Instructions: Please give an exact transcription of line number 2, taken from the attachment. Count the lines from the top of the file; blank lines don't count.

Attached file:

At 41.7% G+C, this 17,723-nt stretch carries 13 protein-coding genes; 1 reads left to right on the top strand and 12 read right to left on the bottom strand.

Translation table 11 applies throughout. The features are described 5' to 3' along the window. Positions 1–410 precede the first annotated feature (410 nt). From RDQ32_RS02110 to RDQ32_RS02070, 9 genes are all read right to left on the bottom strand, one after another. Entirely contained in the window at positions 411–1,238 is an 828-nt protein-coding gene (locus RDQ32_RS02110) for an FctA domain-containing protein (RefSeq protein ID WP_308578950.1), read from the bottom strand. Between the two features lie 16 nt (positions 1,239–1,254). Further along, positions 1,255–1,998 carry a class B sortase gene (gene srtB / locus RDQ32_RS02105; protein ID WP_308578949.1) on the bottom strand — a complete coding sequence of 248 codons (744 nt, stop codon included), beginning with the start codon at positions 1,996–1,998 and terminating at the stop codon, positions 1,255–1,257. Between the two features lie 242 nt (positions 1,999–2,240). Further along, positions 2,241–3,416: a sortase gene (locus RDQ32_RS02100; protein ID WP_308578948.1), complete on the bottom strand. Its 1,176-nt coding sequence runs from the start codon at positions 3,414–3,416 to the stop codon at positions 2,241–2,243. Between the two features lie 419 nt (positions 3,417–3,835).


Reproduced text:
Translation table 11 applies throughout. The features are described 5' to 3' along the window. Positions 1–410 precede the first annotated feature (410 nt). From RDQ32_RS02110 to RDQ32_RS02070, 9 genes are all read right to left on the bottom strand, one after another. Entirely contained in the window at positions 411–1,238 is an 828-nt protein-coding gene (locus RDQ32_RS02110) for an FctA domain-containing protein (RefSeq protein ID WP_308578950.1), read from the bottom strand. Between the two features lie 16 nt (positions 1,239–1,254). Further along, positions 1,255–1,998 carry a class B sortase gene (gene srtB / locus RDQ32_RS02105; protein ID WP_308578949.1) on the bottom strand — a complete coding sequence of 248 codons (744 nt, stop codon included), beginning with the start codon at positions 1,996–1,998 and terminating at the stop codon, positions 1,255–1,257. Between the two features lie 242 nt (positions 1,999–2,240). Further along, positions 2,241–3,416: a sortase gene (locus RDQ32_RS02100; protein ID WP_308578948.1), complete on the bottom strand. Its 1,176-nt coding sequence runs from the start codon at positions 3,414–3,416 to the stop codon at positions 2,241–2,243. Between the two features lie 419 nt (positions 3,417–3,835).